Statistics from Altmetric.com
Current Studies in Haematology and Blood Transfusion. Volume 62. Hepatitis C Virus. 2nd edition. Edited by Reesink HW. (Pp 270; $172.25.) Basel: Karger, 1998. ISBN 3-8055-6542-9.
In just under a decade since the hepatitis C virus was first discovered the proliferation of research publications has been overwhelming. Although this is an appropriate reflection of the prevalence and clinical importance of the disease it has unfortunately created a confusing situation for clinicians and scientists outside the field. As a hepatologist I tend to feel that hepatitis C virus belongs in my domain but in reality, of course, the virus impacts on a number of medical specialists. It should not therefore have been a complete surprise to encounter a book on the subject which is part of a series on haematology and blood transfusion.
The editor of this book has assembled a strong field of contributors who are recognisably experts on the areas which they have been asked to review. The selection of topics is comprehensive and covers everything from molecular biology and immunology to natural history and treatment.
In order to justify my free copy of the book I feel that it is necessary to point out some minor criticisms. Given the high prevalence of this infection and its variable outcome, I felt that the chapter on natural history of infection could have been a bit longer. I also feel that although the summaries of clinical trials are thorough it would have been helpful to have included, at the end of the treatment chapter, a recommendation on best current clinical practice. Of course I realise that this is changing all the time but as this book is already on its second edition we presumably can expect an update in reasonable time.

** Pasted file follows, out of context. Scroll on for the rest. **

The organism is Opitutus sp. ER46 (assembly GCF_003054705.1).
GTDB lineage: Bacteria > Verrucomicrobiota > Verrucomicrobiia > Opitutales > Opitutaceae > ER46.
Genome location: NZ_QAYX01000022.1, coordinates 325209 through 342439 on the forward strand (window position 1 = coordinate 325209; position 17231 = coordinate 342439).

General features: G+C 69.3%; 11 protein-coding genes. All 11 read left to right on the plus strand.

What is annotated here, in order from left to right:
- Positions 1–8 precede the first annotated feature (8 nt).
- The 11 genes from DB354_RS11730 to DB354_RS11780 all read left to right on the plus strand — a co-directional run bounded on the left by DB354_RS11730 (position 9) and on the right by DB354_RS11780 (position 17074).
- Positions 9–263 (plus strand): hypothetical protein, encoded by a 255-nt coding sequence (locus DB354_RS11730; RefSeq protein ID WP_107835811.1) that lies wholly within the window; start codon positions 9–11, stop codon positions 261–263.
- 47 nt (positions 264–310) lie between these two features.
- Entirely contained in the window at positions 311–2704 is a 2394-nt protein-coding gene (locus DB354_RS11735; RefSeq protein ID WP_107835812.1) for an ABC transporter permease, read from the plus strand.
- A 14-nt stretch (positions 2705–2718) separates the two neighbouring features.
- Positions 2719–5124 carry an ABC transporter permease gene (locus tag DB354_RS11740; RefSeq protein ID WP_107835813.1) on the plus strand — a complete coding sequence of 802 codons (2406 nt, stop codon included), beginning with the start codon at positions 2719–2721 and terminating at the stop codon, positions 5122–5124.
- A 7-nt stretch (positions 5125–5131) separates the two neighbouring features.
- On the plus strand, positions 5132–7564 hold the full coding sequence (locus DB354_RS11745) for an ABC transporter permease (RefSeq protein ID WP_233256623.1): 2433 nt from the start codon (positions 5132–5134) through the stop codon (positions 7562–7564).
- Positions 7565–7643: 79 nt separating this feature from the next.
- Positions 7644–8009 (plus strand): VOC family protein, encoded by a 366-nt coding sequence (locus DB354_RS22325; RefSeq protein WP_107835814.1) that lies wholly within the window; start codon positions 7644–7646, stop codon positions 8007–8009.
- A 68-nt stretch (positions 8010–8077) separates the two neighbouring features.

As I mentioned before this book is concise and comprehensive. This combination usually implies that it would also be unreadable but this is not the case. Inevitably a lot of detail has been edited away from the concise summaries but this is counterbalanced by excellent referencing which guides the interested reader to key publications in the literature.
I am not really sure at whom this book was originally aimed but I have my own ideas about who would benefit from having a copy on their bookshelf. I recommend this book to the specialist registrars who are starting in the viral hepatitis clinic and to PhD students who are beginning their hepatitis C research in the laboratory. For the general gastroenterologist it would certainly provide a more accessible source of background information than other textbooks I have read.
If you wish to reuse any or all of this article please use the link below which will take you to the Copyright Clearance Center’s RightsLink service. You will be able to get a quick price and instant permission to reuse the content in many different ways.